So, can guinea pigs eat butternut squash? Yes, in moderation. It’s healthy for them, and most enjoy it as it is quite sweet. The amount of benefits your pet can get from butternut squash is a long one, and we’ve listed it in this article.
As with any pet, we always make sure that they are healthy and happy. One way to make that happen is knowing what and how to feed them. It’s no easy task, especially if we want to ensure that we’re providing them properly and with the food they need and enjoy.
Butternut Squash – What Are They?
Starting, we first need to understand what it is that we’re feeding them. Butternut squash is a seasonal fruit. It’s more prominent in Australia and New Zealand; natives call this fruit gamma or butternut pumpkin.
Butternut squash, contrary to popular belief, is a fruit rather than a vegetable. It is mostly available during the winter season, as you might see it served on Thanksgiving tables.
Its looks and taste give a sweet and nutty taste, and it gets sweeter, the riper it gets. The flesh is a bright orange tone, much like a pumpkin. It also has an abundant amount of seeds inside. It’s somewhat elongated with a ballooned-up bottom.
Benefits Of Feeding Butternut Squash To Guinea Pigs
Can guinea pigs eat butternut squash? It’s incredibly healthy, as it has all kinds of vitamins and minerals that your guinea pig needs for a supplement.
Loaded with vitamins and minerals
Starting with Vitamin C, it is essential for your pet because it helps your guinea pigs metabolize better and fight off possible infections. It also has Vitamins E and K for additional immunity, healthier skin and fur, and strong bones. Things your pet needs to live out a happy and healthy life.
It’s also packed with Manganese, Vitamin A, Magnesium, and Iron that all work together to ensure that your guinea pig is healthy. Vitamin A is an antioxidant that works to make sure that your pet is clean on the inside. Magnesium and Iron are good for developing muscles and healthy blood.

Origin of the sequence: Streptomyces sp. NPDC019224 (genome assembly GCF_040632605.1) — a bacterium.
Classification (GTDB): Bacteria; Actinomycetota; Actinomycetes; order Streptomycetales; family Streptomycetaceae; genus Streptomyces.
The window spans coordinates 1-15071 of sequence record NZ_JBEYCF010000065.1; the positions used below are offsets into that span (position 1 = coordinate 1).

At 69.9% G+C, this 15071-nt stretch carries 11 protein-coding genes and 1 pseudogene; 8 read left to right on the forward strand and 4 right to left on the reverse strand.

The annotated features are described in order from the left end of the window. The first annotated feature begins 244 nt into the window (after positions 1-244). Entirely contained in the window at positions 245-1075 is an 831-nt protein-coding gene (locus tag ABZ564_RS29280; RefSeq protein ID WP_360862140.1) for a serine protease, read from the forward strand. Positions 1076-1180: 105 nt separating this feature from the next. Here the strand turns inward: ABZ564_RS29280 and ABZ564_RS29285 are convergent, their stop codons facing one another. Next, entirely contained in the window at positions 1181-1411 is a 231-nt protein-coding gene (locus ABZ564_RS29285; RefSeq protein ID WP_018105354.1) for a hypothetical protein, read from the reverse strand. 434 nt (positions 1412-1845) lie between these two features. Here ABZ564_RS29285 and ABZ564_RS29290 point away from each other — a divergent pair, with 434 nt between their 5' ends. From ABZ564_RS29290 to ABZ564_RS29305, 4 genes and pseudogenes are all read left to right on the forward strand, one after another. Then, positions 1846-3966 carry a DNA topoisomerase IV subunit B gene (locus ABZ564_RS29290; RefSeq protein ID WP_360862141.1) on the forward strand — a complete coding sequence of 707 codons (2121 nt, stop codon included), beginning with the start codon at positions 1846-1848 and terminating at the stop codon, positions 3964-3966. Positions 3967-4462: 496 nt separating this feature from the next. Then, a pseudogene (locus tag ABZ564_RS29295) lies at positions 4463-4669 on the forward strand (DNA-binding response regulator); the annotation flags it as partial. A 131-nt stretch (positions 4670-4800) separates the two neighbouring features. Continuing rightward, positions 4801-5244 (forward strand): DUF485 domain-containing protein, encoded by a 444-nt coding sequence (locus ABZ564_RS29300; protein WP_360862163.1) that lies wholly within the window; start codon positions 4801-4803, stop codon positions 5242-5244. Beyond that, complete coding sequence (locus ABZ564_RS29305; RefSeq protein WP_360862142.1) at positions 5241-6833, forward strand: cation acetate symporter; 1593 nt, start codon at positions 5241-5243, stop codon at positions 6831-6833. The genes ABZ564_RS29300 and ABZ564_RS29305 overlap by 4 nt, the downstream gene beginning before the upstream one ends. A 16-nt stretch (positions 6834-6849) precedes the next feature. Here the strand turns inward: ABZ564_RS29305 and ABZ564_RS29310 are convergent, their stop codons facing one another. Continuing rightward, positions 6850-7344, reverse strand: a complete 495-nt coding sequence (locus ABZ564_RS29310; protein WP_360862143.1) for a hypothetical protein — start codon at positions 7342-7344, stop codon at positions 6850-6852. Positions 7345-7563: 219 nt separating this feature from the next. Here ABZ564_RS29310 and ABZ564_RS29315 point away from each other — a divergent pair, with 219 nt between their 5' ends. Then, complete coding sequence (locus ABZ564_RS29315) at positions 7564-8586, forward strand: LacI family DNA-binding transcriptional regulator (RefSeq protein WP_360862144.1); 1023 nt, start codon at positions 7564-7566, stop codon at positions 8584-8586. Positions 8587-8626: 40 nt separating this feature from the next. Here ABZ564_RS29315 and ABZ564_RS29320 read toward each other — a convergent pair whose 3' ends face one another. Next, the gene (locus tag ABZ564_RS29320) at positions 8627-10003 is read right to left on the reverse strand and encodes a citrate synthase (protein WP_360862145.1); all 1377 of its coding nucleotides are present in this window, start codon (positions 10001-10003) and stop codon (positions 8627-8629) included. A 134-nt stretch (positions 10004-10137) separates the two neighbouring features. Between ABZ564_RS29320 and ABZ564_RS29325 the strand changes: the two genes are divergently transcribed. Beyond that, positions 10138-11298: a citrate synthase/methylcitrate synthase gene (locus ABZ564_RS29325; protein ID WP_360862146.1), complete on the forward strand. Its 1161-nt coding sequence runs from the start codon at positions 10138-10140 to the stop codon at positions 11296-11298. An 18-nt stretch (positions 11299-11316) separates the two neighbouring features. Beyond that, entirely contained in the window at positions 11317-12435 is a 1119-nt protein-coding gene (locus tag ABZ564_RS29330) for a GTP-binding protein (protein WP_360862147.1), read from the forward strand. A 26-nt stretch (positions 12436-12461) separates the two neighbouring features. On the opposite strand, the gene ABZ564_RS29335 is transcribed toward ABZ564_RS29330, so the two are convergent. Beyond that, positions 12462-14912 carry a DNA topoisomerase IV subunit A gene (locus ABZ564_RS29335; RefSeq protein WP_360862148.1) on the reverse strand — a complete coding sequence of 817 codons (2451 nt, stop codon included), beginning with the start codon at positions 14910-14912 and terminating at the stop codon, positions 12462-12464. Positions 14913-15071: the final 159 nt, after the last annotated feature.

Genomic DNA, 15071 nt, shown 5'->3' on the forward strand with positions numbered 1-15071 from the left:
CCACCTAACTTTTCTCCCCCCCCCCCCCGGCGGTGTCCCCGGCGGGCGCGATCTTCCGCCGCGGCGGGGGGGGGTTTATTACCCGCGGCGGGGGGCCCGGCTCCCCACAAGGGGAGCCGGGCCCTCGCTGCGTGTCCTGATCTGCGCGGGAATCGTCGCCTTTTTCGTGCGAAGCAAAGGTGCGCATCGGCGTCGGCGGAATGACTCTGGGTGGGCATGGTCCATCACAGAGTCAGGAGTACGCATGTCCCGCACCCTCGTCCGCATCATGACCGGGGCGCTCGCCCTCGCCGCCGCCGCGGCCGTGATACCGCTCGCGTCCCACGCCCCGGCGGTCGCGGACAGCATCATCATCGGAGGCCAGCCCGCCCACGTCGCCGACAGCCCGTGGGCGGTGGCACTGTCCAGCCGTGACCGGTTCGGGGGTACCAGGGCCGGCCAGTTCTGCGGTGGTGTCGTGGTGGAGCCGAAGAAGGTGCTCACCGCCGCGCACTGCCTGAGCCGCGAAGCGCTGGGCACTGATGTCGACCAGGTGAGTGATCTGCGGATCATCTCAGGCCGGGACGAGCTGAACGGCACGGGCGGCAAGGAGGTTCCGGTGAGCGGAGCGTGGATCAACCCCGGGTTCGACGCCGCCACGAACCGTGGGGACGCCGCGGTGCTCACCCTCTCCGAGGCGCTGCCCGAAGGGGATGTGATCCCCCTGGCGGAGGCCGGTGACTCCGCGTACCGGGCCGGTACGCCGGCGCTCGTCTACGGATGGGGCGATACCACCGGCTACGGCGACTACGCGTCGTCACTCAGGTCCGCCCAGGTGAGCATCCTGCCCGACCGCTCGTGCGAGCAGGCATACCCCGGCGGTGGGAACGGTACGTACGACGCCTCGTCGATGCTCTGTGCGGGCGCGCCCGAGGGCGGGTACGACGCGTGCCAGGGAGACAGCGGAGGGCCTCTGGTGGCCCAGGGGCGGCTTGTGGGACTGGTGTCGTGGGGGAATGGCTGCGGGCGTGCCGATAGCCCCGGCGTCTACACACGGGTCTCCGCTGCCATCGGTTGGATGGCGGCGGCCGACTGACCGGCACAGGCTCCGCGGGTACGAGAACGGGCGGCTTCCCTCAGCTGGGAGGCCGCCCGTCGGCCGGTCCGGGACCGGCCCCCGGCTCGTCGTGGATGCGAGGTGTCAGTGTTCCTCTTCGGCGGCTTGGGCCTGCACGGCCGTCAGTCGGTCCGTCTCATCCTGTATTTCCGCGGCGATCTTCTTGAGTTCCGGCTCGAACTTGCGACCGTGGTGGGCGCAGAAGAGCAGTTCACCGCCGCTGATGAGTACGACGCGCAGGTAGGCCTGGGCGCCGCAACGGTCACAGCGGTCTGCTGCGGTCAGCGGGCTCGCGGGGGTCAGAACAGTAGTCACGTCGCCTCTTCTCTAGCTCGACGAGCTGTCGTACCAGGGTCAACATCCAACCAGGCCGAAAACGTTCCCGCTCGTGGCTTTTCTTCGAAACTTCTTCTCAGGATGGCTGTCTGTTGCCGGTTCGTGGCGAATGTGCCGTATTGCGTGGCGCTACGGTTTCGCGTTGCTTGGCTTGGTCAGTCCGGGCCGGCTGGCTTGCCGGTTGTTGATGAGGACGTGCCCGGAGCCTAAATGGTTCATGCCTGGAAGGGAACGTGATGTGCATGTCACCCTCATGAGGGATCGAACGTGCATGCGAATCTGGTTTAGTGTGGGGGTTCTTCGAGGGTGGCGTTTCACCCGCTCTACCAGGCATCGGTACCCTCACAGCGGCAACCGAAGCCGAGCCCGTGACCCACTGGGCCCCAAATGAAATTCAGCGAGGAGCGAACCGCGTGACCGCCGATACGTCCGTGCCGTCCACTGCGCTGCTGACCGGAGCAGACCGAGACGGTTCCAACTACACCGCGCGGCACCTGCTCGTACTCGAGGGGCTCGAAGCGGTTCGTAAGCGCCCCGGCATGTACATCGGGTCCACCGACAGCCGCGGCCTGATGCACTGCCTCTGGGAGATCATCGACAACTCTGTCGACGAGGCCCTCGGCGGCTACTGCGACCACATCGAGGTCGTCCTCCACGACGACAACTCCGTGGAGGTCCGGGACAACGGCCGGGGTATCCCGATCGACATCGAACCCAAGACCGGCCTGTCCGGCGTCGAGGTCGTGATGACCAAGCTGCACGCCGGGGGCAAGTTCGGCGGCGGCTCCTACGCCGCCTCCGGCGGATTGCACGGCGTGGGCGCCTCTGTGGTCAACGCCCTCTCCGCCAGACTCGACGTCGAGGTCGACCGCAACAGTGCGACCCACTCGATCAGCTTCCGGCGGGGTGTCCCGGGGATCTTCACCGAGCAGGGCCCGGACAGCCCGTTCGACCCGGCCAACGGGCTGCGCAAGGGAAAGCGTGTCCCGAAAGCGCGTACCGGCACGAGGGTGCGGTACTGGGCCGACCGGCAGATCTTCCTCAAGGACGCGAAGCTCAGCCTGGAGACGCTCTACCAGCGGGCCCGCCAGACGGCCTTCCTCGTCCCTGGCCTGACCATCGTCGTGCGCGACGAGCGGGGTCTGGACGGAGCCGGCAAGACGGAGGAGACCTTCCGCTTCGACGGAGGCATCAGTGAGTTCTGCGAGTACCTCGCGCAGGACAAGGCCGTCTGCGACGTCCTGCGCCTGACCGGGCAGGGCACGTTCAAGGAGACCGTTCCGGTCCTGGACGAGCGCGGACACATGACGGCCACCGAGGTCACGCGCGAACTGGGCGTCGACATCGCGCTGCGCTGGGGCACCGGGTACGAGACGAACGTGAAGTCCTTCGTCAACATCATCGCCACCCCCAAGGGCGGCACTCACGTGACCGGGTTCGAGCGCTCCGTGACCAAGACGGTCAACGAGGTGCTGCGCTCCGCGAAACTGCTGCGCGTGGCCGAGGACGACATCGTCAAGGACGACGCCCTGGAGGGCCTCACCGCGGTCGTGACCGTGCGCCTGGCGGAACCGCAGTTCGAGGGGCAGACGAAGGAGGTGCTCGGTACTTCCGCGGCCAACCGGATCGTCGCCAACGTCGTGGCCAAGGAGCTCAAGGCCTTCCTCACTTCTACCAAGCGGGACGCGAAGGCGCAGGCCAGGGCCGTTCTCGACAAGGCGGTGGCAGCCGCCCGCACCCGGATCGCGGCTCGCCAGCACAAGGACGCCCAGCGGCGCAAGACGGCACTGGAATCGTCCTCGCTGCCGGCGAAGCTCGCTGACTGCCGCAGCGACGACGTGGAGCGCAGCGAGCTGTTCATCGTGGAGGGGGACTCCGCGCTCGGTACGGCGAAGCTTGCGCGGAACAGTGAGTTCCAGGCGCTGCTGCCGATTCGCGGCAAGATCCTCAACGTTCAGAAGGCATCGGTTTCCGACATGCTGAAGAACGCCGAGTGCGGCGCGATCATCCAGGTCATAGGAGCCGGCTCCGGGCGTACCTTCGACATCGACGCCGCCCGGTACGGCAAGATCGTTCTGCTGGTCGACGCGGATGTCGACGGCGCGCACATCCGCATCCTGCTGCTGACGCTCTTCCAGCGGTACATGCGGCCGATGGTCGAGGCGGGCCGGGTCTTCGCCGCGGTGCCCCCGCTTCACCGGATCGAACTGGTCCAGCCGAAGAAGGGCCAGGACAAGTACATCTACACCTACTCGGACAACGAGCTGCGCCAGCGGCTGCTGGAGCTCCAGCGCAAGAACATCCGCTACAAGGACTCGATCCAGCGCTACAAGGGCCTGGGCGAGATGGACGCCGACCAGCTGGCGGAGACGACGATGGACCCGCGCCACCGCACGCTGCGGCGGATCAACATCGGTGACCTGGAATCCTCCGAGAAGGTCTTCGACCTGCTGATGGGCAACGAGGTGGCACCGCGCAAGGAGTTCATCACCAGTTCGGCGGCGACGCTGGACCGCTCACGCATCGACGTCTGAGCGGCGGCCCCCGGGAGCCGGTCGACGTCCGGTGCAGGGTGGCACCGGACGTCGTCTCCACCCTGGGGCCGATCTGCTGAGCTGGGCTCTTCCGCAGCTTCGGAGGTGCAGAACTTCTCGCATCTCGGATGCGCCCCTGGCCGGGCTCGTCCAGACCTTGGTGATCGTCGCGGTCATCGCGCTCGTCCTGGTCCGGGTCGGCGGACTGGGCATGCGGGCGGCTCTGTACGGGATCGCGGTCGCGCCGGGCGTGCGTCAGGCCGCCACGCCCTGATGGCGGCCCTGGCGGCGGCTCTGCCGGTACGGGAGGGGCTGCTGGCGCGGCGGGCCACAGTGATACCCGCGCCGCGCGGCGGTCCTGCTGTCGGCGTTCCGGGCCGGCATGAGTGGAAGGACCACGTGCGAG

Provides proteins and carbohydrates
Butternut squash also has Natural Protein and Carbohydrates necessary for growth and gives your guinea pig the necessary energy for the day. Being cute and adorable all day is hard work, and proper nourishment is vital.
Abundant in Calcium
It is important to note, however, that it is also abundant in Calcium. That means that it’s good for us humans, but something you should regulate with your Guinea Pig. This is the same reason that you’ll find Zucchini to be very good for your Guinea Pigs because they are low in Calcium.
Nevertheless, if prepped correctly and served in proper amounts, the butternut squash can prove to be beneficial for your pet.
How Do I Feed It To My Guinea Pig?
It is important to scoop out the seeds first using a spoon because its seeds are a choking hazard. The best way to serve them is by cutting them into proportionate cubes.
Leaving the skin on is fine, but make sure that you clean it well. You have to make sure that you’ve washed off possible insecticides that may have been used on them.